RVCC Dedicates Sapling from Original Tree Mentioned in Anne Frank’s Diary


RVCC Dedicates Sapling from Original Tree Mentioned in Anne Frank’s Diary

Friday, June 28, 2024
four people with tree sapling

Raritan Valley Community College (RVCC) honored the legacy of Anne Frank and a very special local Holocaust survivor, the late Margit Feldman, at a ceremony held June 27. The event marked the dedication of a sapling that was grown from the horse chestnut tree that towered behind Anne Frank’s Secret Annex in Amsterdam. During the Holocaust, Anne and her family hid in the Annex for more than two years.

RVCC is one of six new recipients of these saplings from the Anne Frank Sapling Project, according to a recent announcement from the Anne Frank Center USA. The sapling planting is being supported through the College’s Institute of Holocaust and Genocide Studies.

“Raritan Valley Community College is incredibly honored to receive the sapling, a gift of the Anne Frank Center USA, and to remember Margit Feldman and recognize her work for the Institute of Holocaust and Genocide Studies. The ceremony at RVCC focusing on these two remarkable individuals inspires everyone to envision a better world, free from discrimination, where everyone feels safe, welcome, and respected,” said RVCC President Dr. Michael J. McDonough.

RVCC first applied to participate in the sapling project in May 2020, inspired by the memory of Margit Feldman, a survivor of the Auschwitz and Bergen-Belsen concentration camps and a co-founder of the College’s Holocaust Institute. Remarkably, Feldman was born on the same date as Anne Frank: June 12, 1929. Feldman passed away in April 2020.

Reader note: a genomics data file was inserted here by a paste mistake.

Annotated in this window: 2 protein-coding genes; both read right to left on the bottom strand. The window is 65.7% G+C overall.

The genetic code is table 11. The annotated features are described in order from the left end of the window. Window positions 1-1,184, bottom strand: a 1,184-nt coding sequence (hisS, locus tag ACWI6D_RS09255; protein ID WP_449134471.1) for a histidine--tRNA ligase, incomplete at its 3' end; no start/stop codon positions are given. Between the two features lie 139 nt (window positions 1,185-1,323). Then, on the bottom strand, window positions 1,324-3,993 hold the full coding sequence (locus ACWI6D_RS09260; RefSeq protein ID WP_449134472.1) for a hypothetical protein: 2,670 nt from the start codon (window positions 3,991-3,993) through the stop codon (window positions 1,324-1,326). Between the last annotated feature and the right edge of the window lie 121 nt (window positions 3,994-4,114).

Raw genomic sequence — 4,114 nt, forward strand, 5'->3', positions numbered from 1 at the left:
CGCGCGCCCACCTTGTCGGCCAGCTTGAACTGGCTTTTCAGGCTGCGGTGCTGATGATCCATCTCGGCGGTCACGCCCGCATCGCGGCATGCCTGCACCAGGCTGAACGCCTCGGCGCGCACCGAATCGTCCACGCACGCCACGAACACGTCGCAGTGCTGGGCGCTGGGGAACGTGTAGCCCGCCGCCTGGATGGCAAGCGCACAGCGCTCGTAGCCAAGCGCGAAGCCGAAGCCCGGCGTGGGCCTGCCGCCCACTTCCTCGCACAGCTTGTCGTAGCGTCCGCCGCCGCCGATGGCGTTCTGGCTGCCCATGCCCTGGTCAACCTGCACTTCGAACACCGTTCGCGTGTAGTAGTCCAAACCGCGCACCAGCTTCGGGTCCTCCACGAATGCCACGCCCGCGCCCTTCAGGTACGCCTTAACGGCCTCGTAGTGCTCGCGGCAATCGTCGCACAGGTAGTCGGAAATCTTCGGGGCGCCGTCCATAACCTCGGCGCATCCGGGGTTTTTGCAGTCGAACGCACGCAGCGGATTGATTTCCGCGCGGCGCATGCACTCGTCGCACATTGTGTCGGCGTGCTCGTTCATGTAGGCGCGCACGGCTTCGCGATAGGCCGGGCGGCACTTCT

A bench dedicated to Feldman has been placed next to the sapling, which has been planted on campus near the Christine Todd Whitman Science Center.

“Anne Frank, a young girl who went into hiding when the Nazis invaded the Netherlands, found hope in nature. Anne specifically writes about the chestnut tree outside the attic window next to the Annex. This magnificent piece of history is now on our College campus, so that our students and the wider community may learn about the past and work toward a more hopeful future for generations to come,” said Michelle Edgar, Program Specialist for the Institute of Holocaust and Genocide Studies.

The June 27 event included remarks from representatives of the Anne Frank Center USA, Margit Feldman’s family, and the Jewish Federation of West-Central New Jersey, as well as the College community. The Institute of Holocaust and Genocide Studies is a collaboration between RVCC and the Jewish Federation of West-Central New Jersey.

The Tree in Anne’s Diary

From her only window to the outside world, Anne Frank could see the sky, birds, and a majestic chestnut tree. “As long as this exists,” she wrote in her diary, “how can I be sad?”

Anne Frank wrote about her beloved chestnut tree in three separate diary entries in 1944, marking the changing of the seasons as she and others hid from the Nazis.

February 23, 1944

“The two of us looked out at the blue sky, the bare chestnut tree glistening with dew, the seagulls and other birds glinting with silver as they swooped through the air, and we were so moved and entranced that we couldn’t speak.”

April 18, 1944

“April is glorious, not too hot and not too cold, with occasional light showers. Our chestnut tree is in leaf, and here and there you can already see a few small blossoms.”

May 13, 1944

“Our chestnut tree is in full bloom. It’s covered with leaves and is even more beautiful than last year.”